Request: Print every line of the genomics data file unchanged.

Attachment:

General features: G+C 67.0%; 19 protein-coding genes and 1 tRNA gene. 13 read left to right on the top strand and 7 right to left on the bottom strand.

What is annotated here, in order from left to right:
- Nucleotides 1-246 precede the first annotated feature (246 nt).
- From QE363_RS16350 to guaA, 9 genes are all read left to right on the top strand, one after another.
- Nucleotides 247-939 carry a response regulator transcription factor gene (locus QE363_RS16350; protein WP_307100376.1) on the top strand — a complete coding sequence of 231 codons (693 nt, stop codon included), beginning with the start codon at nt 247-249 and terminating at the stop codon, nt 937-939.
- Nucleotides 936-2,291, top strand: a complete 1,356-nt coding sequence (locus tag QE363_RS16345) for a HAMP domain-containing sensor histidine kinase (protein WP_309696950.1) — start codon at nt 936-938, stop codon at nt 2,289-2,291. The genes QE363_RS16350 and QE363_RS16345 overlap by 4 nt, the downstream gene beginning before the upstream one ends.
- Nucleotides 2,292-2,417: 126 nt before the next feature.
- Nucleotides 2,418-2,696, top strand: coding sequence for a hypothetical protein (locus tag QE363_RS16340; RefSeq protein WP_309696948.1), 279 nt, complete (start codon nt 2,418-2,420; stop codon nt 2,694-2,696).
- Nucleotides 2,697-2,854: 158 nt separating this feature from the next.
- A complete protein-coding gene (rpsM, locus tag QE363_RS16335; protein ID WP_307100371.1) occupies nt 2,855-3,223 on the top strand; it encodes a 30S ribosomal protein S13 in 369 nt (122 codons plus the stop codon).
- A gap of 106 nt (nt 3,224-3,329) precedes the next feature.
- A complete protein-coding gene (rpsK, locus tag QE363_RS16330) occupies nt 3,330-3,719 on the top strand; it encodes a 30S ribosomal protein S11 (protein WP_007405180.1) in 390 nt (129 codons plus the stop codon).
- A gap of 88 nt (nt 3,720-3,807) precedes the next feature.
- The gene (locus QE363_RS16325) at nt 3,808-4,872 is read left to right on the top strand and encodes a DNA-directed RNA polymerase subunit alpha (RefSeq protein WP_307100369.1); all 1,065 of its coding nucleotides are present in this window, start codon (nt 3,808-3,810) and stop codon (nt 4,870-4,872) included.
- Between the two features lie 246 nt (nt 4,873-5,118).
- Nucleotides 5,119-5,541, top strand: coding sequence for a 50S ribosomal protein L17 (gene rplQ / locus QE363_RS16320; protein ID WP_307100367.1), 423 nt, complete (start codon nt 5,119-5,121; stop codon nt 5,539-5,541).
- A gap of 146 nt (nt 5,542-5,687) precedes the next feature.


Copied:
General features: G+C 67.0%; 19 protein-coding genes and 1 tRNA gene. 13 read left to right on the top strand and 7 right to left on the bottom strand.

What is annotated here, in order from left to right:
- Nucleotides 1-246 precede the first annotated feature (246 nt).
- From QE363_RS16350 to guaA, 9 genes are all read left to right on the top strand, one after another.
- Nucleotides 247-939 carry a response regulator transcription factor gene (locus QE363_RS16350; protein WP_307100376.1) on the top strand — a complete coding sequence of 231 codons (693 nt, stop codon included), beginning with the start codon at nt 247-249 and terminating at the stop codon, nt 937-939.
- Nucleotides 936-2,291, top strand: a complete 1,356-nt coding sequence (locus tag QE363_RS16345) for a HAMP domain-containing sensor histidine kinase (protein WP_309696950.1) — start codon at nt 936-938, stop codon at nt 2,289-2,291. The genes QE363_RS16350 and QE363_RS16345 overlap by 4 nt, the downstream gene beginning before the upstream one ends.
- Nucleotides 2,292-2,417: 126 nt before the next feature.
- Nucleotides 2,418-2,696, top strand: coding sequence for a hypothetical protein (locus tag QE363_RS16340; RefSeq protein WP_309696948.1), 279 nt, complete (start codon nt 2,418-2,420; stop codon nt 2,694-2,696).
- Nucleotides 2,697-2,854: 158 nt separating this feature from the next.
- A complete protein-coding gene (rpsM, locus tag QE363_RS16335; protein ID WP_307100371.1) occupies nt 2,855-3,223 on the top strand; it encodes a 30S ribosomal protein S13 in 369 nt (122 codons plus the stop codon).
- A gap of 106 nt (nt 3,224-3,329) precedes the next feature.
- A complete protein-coding gene (rpsK, locus tag QE363_RS16330) occupies nt 3,330-3,719 on the top strand; it encodes a 30S ribosomal protein S11 (protein WP_007405180.1) in 390 nt (129 codons plus the stop codon).
- A gap of 88 nt (nt 3,720-3,807) precedes the next feature.
- The gene (locus QE363_RS16325) at nt 3,808-4,872 is read left to right on the top strand and encodes a DNA-directed RNA polymerase subunit alpha (RefSeq protein WP_307100369.1); all 1,065 of its coding nucleotides are present in this window, start codon (nt 3,808-3,810) and stop codon (nt 4,870-4,872) included.
- Between the two features lie 246 nt (nt 4,873-5,118).
- Nucleotides 5,119-5,541, top strand: coding sequence for a 50S ribosomal protein L17 (gene rplQ / locus QE363_RS16320; protein ID WP_307100367.1), 423 nt, complete (start codon nt 5,119-5,121; stop codon nt 5,539-5,541).
- A gap of 146 nt (nt 5,542-5,687) precedes the next feature.